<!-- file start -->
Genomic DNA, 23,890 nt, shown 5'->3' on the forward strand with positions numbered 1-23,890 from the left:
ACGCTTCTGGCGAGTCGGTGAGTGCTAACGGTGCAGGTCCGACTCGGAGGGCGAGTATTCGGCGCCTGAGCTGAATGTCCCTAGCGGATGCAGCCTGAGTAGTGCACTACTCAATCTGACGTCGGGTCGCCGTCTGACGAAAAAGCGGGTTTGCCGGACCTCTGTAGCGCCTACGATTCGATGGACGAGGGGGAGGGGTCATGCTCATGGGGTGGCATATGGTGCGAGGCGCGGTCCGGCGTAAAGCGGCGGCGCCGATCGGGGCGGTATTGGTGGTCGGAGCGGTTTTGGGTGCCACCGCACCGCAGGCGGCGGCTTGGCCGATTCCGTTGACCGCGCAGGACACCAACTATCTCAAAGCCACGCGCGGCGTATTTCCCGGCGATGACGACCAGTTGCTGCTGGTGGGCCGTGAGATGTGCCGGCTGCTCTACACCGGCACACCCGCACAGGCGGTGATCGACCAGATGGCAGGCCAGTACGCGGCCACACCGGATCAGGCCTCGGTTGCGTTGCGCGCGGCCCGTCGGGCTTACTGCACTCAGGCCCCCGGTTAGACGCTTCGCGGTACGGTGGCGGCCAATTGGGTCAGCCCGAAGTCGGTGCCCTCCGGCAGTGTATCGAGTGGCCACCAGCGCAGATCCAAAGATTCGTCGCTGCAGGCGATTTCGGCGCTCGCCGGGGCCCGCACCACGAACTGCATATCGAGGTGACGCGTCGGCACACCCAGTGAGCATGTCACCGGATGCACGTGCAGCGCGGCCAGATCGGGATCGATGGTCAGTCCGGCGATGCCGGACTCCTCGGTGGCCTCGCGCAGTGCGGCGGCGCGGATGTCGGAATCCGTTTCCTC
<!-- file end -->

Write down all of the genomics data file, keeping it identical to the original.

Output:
Genomic DNA, 23,890 nt, shown 5'->3' on the forward strand with positions numbered 1-23,890 from the left:
ACGCTTCTGGCGAGTCGGTGAGTGCTAACGGTGCAGGTCCGACTCGGAGGGCGAGTATTCGGCGCCTGAGCTGAATGTCCCTAGCGGATGCAGCCTGAGTAGTGCACTACTCAATCTGACGTCGGGTCGCCGTCTGACGAAAAAGCGGGTTTGCCGGACCTCTGTAGCGCCTACGATTCGATGGACGAGGGGGAGGGGTCATGCTCATGGGGTGGCATATGGTGCGAGGCGCGGTCCGGCGTAAAGCGGCGGCGCCGATCGGGGCGGTATTGGTGGTCGGAGCGGTTTTGGGTGCCACCGCACCGCAGGCGGCGGCTTGGCCGATTCCGTTGACCGCGCAGGACACCAACTATCTCAAAGCCACGCGCGGCGTATTTCCCGGCGATGACGACCAGTTGCTGCTGGTGGGCCGTGAGATGTGCCGGCTGCTCTACACCGGCACACCCGCACAGGCGGTGATCGACCAGATGGCAGGCCAGTACGCGGCCACACCGGATCAGGCCTCGGTTGCGTTGCGCGCGGCCCGTCGGGCTTACTGCACTCAGGCCCCCGGTTAGACGCTTCGCGGTACGGTGGCGGCCAATTGGGTCAGCCCGAAGTCGGTGCCCTCCGGCAGTGTATCGAGTGGCCACCAGCGCAGATCCAAAGATTCGTCGCTGCAGGCGATTTCGGCGCTCGCCGGGGCCCGCACCACGAACTGCATATCGAGGTGACGCGTCGGCACACCCAGTGAGCATGTCACCGGATGCACGTGCAGCGCGGCCAGATCGGGATCGATGGTCAGTCCGGCGATGCCGGACTCCTCGGTGGCCTCGCGCAGTGCGGCGGCGCGGATGTCGGAATCCGTTTCCTC